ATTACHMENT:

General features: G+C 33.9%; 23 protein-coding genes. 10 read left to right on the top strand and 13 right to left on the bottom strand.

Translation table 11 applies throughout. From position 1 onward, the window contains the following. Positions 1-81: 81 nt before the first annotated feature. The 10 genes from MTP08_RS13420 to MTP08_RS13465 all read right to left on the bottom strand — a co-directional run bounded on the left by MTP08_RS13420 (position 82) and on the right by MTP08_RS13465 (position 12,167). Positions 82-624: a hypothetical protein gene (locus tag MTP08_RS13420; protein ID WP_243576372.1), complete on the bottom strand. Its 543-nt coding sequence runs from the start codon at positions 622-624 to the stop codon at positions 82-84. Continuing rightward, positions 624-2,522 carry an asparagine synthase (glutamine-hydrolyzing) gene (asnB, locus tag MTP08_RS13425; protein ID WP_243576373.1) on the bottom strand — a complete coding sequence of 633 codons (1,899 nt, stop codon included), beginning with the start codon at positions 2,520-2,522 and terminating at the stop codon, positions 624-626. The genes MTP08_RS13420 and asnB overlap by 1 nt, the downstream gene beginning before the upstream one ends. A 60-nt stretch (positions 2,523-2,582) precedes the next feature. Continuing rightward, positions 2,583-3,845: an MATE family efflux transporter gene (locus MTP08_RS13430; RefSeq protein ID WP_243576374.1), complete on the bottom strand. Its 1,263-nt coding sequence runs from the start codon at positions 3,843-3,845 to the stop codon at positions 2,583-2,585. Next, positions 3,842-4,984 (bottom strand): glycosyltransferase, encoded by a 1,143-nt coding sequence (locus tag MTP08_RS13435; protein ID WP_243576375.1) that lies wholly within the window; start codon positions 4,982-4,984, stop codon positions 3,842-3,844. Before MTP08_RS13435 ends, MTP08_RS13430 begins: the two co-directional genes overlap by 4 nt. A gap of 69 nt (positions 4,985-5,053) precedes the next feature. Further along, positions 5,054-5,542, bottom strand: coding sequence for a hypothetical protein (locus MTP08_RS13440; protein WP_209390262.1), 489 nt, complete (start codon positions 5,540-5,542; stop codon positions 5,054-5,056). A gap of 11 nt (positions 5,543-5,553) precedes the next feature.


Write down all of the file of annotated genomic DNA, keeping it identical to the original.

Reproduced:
General features: G+C 33.9%; 23 protein-coding genes. 10 read left to right on the top strand and 13 right to left on the bottom strand.

Translation table 11 applies throughout. From position 1 onward, the window contains the following. Positions 1-81: 81 nt before the first annotated feature. The 10 genes from MTP08_RS13420 to MTP08_RS13465 all read right to left on the bottom strand — a co-directional run bounded on the left by MTP08_RS13420 (position 82) and on the right by MTP08_RS13465 (position 12,167). Positions 82-624: a hypothetical protein gene (locus tag MTP08_RS13420; protein ID WP_243576372.1), complete on the bottom strand. Its 543-nt coding sequence runs from the start codon at positions 622-624 to the stop codon at positions 82-84. Continuing rightward, positions 624-2,522 carry an asparagine synthase (glutamine-hydrolyzing) gene (asnB, locus tag MTP08_RS13425; protein ID WP_243576373.1) on the bottom strand — a complete coding sequence of 633 codons (1,899 nt, stop codon included), beginning with the start codon at positions 2,520-2,522 and terminating at the stop codon, positions 624-626. The genes MTP08_RS13420 and asnB overlap by 1 nt, the downstream gene beginning before the upstream one ends. A 60-nt stretch (positions 2,523-2,582) precedes the next feature. Continuing rightward, positions 2,583-3,845: an MATE family efflux transporter gene (locus MTP08_RS13430; RefSeq protein ID WP_243576374.1), complete on the bottom strand. Its 1,263-nt coding sequence runs from the start codon at positions 3,843-3,845 to the stop codon at positions 2,583-2,585. Next, positions 3,842-4,984 (bottom strand): glycosyltransferase, encoded by a 1,143-nt coding sequence (locus tag MTP08_RS13435; protein ID WP_243576375.1) that lies wholly within the window; start codon positions 4,982-4,984, stop codon positions 3,842-3,844. Before MTP08_RS13435 ends, MTP08_RS13430 begins: the two co-directional genes overlap by 4 nt. A gap of 69 nt (positions 4,985-5,053) precedes the next feature. Further along, positions 5,054-5,542, bottom strand: coding sequence for a hypothetical protein (locus MTP08_RS13440; protein WP_209390262.1), 489 nt, complete (start codon positions 5,540-5,542; stop codon positions 5,054-5,056). A gap of 11 nt (positions 5,543-5,553) precedes the next feature.